‘More tools are needed to manage volatile milk markets’
More tools are needed to manage the volatile milk markets, according to the Irish Farmers’ Association’s (IFA’s) National Dairy Committee chairman, Tom Phelan.
Speaking to AgriLand, he said: “The abolition of quotas has introduced more volatility into the market.
“Intervention can only do so much; but in a post-quota era, where you have a possibly ever-increasing supply of milk, we need more tools to manage volatility.
“In the new Common Agricultural Policy (CAP) reform that’s coming down the tracks, we will be calling on the commission to introduce more opportunities for farmers to manage risks along with intervention; because, I don’t think intervention on its own would be enough to manage it,” the dairy chairman said.
“We are in a far more volatile situation than we have been in the past.”
“As a country, we were held back for 30 years by milk quotas and we hadn’t the opportunity to build our milk industry properly before milk quotas were introduced,” he said.
“We have a natural advantage over a lot of other EU countries for producing milk in Ireland.
We are a grass-based system; our costs are very, very competitive. Our carbon footprint would be the lowest of the milk producing countries in Europe – and we need the opportunity to maximise that benefit.
On the topic of the current levels of skimmed milk powder (SMP) currently in intervention by the European Commission, Phelan said: “Remember, they have made profits from skimmed milk powder in the past.
“We’ve asked the EU [personnel] to manage that intervention stock in a responsible manner, and they’ve assured us that they will.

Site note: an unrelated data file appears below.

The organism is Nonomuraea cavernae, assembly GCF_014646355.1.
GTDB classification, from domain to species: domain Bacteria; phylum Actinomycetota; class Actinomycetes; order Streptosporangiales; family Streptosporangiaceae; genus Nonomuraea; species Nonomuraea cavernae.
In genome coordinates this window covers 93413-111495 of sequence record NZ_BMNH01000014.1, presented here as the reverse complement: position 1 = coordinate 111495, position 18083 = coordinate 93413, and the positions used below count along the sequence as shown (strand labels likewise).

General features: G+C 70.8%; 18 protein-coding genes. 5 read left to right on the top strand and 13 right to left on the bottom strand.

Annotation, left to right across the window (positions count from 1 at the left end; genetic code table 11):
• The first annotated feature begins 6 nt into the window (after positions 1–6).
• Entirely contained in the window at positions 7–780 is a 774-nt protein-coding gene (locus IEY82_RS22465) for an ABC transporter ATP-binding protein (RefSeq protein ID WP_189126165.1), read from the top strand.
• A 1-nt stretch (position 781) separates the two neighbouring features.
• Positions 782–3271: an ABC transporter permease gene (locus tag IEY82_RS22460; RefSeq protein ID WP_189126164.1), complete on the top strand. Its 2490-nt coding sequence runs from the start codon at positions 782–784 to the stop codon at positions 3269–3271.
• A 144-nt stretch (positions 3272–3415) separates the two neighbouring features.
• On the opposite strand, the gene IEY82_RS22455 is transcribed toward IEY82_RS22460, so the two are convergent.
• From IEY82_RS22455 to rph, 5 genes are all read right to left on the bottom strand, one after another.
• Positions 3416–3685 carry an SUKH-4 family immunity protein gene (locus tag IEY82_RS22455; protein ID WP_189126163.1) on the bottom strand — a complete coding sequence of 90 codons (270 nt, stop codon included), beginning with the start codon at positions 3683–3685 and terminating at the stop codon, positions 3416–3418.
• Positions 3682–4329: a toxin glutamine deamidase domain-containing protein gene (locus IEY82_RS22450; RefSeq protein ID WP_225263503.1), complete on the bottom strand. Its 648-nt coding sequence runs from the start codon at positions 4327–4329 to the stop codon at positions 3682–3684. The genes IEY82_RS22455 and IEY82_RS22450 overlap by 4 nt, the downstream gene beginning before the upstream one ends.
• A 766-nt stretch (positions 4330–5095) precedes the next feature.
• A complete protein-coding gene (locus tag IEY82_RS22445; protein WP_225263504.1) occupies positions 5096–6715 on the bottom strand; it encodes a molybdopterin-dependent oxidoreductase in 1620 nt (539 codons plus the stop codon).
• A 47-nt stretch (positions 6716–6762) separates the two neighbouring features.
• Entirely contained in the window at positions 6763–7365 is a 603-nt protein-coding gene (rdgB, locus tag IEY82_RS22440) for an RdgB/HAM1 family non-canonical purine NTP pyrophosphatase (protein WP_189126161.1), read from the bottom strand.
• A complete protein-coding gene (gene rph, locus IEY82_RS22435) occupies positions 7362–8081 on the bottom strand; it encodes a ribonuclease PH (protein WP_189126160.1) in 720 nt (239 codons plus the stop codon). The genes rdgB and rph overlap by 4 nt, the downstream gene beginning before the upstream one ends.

“They sold 24,000t recently in the last tender process – and hopefully that’s the start of a trend, that they will be able to offload that product onto the market in a responsible manner.”
The chairman noted that skimmed milk powders have risen in recent weeks, and is hoping that this will continue in the future.
Finally, Phelan called on the country’s milk processors to continue to support farmers through what has been an extremely harsh number of months, to look after the long-term future of the sector.
He said: “Markets are challenging at the moment; we’re well aware of that. But April has been a very, very difficult month for farmers as well; and, obviously, some are still not out of the crisis we’re currently in.
We’re calling on all milk processors to support farmers as best they can through this, if they want to maintain the long-term viability of this industry.
“Now farmers are appreciative of the support that they’ve got, but I think they’ll need more before they’re in a position where they can cope on their own.”
Recent letters from some processors to farmers included help-lines of charities such as Samaritans, Phelan said, so they know how serious the present situation is.
The chairman also wished to clarify his view of the policy outlook for the Irish dairy sector, following what he described as “incorrect media reports” circulating elsewhere.
“When I said ‘the honeymoon is over’, I was referring to my own four months in the job of National Dairy chairman – not to the outlook for the dairy sector [as a whole].
“And with regard to future dairy policy at EU level, the IFA National Dairy Committee has not agreed to a milk production reduction scheme. I never suggested this; this was clearly an incorrect interpretation of my presentation,” he said.